History of Baklava: Greek, Turkish, or Assyrian?

Greeks and Turks have been at each other’s throats for centuries over a variety of issues, but one feud that is rarely brought up concerns where baklava originated. This delicious treat’s history is, regrettably, not generally known and is rather contentious.

Many ethnic groups, including those from Greece, Turkey, and the Middle East, claim ownership to baklava and make it according to their respective traditions.

The “Baklava Conflict” has existed for millennia, but it only became a full-fledged conflict in 2006 when Greek Cypriots claimed ownership of baklava. The Turks consider it to be sacrilege!

Even Brussels heard about the issue from Turkey. The Turkish Gaziantep baklava eventually received the “protected status” honour from the EU in 2013, shattering the honeyed aspirations of Greeks everywhere. The first Turkish product to achieve the coveted title was the Gaziantep baklava, which is referred to as a “pastry made of layers of filo pastry filled with semolina cream and Antep pistachio”.

The History of Baklava

According to one version of the story, the savoury filo pastry dessert was created by the powerful Assyrians in the 8th century B.C. by layering unleavened flatbread with chopped nuts in between, soaking it in honey, and baking it in prehistoric wood-burning ovens.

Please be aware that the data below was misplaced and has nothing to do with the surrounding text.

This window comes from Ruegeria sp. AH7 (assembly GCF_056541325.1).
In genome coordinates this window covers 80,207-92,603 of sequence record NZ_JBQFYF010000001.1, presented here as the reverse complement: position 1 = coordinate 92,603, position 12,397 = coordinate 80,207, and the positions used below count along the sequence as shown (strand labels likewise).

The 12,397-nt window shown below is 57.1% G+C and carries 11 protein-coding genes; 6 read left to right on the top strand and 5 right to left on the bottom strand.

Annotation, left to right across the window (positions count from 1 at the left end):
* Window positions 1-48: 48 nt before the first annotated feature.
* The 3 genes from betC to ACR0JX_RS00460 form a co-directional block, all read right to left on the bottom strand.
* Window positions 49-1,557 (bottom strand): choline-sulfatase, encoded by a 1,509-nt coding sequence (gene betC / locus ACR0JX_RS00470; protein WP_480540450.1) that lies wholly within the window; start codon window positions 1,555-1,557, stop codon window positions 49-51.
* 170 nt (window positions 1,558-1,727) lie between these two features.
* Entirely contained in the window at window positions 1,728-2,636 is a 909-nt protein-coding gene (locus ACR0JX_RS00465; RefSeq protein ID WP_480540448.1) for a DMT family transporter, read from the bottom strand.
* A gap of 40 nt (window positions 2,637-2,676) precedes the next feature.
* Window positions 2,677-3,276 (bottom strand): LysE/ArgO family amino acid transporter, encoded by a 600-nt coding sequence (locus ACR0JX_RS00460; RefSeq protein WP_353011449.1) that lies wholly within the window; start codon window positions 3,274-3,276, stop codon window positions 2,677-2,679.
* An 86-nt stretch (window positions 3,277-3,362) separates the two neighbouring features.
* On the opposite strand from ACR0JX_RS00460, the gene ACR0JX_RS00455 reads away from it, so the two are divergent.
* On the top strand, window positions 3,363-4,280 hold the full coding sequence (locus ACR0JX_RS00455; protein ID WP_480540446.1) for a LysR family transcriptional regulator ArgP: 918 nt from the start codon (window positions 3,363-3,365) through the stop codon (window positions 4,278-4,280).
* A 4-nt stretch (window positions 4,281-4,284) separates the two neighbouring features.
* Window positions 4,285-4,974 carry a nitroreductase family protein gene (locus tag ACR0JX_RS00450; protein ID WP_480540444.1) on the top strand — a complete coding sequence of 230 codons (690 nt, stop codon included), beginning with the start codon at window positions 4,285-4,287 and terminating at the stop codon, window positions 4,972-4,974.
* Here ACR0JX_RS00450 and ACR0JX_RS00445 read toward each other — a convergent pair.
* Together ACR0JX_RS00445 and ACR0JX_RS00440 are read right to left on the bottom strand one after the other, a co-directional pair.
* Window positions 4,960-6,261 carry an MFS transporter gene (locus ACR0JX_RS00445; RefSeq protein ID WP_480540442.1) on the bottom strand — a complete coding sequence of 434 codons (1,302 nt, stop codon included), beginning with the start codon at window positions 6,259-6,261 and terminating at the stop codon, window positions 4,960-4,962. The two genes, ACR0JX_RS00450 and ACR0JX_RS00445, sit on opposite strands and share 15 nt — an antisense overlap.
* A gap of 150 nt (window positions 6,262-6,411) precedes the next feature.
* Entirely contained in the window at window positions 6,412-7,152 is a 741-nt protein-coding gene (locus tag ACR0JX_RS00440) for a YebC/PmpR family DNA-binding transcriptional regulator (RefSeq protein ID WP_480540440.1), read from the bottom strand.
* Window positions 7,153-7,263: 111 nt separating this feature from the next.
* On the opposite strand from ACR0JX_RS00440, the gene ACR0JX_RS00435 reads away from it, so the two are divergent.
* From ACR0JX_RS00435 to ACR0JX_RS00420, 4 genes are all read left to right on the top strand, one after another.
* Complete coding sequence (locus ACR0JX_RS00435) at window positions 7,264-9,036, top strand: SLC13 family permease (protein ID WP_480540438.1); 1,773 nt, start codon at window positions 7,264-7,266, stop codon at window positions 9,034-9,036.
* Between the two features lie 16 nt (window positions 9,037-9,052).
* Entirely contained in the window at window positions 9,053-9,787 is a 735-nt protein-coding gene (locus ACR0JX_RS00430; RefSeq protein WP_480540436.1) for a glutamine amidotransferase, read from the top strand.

As the region’s history changed over the centuries, the contemporary baklava underwent a variety of changes The Ottoman Empire once encompassed the Middle East, the Eastern Mediterranean, the Balkans, Caucasia, and the Turks, Arabs, Jews, Greeks, Armenians, and Bulgarians of today who present the dessert as their national dessert.

It is said that Ancient Greek merchants and sailors who travelled to Mesopotamia quickly learned about the delights of baklava. They transported the recipe to Greece and made a few minor adjustments. In contrast to the Assyrian dough’s rough, bread-like feel, their significant contribution to the development of this pastry was the invention of a dough process that allowed them to roll the dough as thinly as a leaf (which means “filo” in Greek).

However, it’s others believe that the first form of baklava came from the Assyrian empire, around 800 BC, where layers of bread dough were stretched thinly and baked with chopped nuts and honey for special occasions.

Some historians continue to believe that the recipe for baklava originated in Ancient Greece, where people produced a treat called “gastrin” that is strikingly similar to modern baklava. Greek professor Speros Vryonis believes that the Byzantine era is when baklava first appeared. By drawing parallels between the Byzantine thesis and “kopton”, a traditional Greek dessert.

However, American journalist Charles Perry rejects this idea and claims that baklava is actually a mix of Persian fillings made from cooked, dried fruits (such as almonds, hazelnuts, and peanuts) and Turkish flaky pastries from Central Asia.

Whatever the debates surrounding its historical origins, baklava is still a delightful traditional dessert comprised of layers of crisp, golden-brown phyllo, filled with chopped nuts, and topped with syrup. Simply sweet heaven!

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